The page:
In 2006, I was on the U.S. World Championship Team. It was the year we lost to Greece in the semifinals. It was not a proud moment in American sports history. But looking back, it wasn’t a proud moment in my life either. I was fully in the sway of my own ego. I mean, I wasn’t like full‑blown Kanye West with my ego, but it was holding me back.
All I was thinking about during that tournament was my own playing time. I was so pissed that I wasn’t getting my due. Over the course of the tournament, I played fewer than 14 minutes a game. For someone used to playing a starter’s minutes, and get‑ ting a starter’s stats, that stung. I wasn’t used to coming off the bench to contribute.
It should have been a highlight of my career, starter’s minutes or not. I was representing my country. I was playing alongside the best in the game. I could have learned a lot from them, if I had gotten my head out of my ass. At the very least, I could have enjoyed the free trip to Japan for the tournament, right? But instead, it was days of feeling sorry for myself. It was days fuming at my coaches for not appreciating me enough. Mostly it was just me, me, me. I wasn’t thinking about the team. I wasn’t thinking of contributing, of cheering for my teammates from the bench, or of playing my ass off in the minutes I did get. I wasn’t thinking of anything much but what I wanted. That’s what ego does.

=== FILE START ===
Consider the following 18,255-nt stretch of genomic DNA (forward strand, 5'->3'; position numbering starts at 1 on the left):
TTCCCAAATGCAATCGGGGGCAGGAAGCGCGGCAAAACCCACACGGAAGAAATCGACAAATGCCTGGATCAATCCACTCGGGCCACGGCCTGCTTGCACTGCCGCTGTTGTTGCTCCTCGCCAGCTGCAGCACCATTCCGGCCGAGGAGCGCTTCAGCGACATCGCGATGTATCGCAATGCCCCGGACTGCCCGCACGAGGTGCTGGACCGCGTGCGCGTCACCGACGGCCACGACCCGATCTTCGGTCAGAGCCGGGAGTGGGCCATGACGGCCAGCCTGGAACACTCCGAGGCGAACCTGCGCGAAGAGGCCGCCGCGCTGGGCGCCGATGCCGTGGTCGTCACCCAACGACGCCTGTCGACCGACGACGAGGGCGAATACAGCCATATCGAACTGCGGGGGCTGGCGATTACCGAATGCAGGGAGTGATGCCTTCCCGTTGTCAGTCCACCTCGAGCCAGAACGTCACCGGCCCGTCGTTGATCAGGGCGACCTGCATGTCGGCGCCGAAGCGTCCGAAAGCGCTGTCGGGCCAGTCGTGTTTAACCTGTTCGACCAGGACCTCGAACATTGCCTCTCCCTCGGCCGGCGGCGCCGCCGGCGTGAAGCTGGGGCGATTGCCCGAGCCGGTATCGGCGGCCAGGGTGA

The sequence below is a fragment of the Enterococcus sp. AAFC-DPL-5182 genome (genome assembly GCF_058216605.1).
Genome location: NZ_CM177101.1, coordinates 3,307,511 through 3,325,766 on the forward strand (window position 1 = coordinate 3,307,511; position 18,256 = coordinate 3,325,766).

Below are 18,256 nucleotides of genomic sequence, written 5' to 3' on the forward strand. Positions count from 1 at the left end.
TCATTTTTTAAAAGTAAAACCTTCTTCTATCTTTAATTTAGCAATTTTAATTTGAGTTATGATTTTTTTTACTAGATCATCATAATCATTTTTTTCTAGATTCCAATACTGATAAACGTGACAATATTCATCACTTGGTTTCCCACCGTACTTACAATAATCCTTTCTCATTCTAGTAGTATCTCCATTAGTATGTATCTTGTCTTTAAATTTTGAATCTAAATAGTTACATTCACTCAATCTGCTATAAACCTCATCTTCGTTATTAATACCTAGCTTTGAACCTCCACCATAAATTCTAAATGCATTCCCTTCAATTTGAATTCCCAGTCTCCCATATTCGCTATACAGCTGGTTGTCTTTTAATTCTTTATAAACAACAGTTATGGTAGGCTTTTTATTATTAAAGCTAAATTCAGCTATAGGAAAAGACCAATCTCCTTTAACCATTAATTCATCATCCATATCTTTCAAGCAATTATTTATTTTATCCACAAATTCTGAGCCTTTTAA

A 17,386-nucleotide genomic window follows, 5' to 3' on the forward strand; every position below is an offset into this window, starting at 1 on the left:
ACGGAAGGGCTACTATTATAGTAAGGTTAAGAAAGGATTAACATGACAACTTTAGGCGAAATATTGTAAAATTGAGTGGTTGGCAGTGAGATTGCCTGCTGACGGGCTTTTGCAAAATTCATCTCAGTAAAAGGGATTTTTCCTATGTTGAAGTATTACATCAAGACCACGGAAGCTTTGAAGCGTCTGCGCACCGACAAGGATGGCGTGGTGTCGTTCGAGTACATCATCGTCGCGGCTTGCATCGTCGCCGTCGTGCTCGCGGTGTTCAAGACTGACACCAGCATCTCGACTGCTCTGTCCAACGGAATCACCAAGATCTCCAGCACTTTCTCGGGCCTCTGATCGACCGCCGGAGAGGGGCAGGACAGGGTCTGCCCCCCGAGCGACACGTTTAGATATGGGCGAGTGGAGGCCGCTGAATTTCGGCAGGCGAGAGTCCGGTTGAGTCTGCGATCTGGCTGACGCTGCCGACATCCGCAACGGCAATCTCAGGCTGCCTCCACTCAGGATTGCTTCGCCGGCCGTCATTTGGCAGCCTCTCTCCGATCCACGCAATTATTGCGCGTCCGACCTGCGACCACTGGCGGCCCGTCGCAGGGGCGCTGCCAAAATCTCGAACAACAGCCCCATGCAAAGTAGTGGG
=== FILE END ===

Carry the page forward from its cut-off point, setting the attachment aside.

“Ego is one of those things that’s hard to define exactly. But you know it when you see it.”
Now, I never had a blowup with the coaches or my teammates. I kept my head down and said the right things in public. But humans are really, really good at reading each other’s hidden feelings—we’re social animals, and that’s what we’ve evolved to do. Anyone within five feet of me would have known instantly that I was pissed, that I wasn’t buying in, that I didn’t give a damn about the team’s success if I couldn’t get my minutes. And attitudes like that are contagious.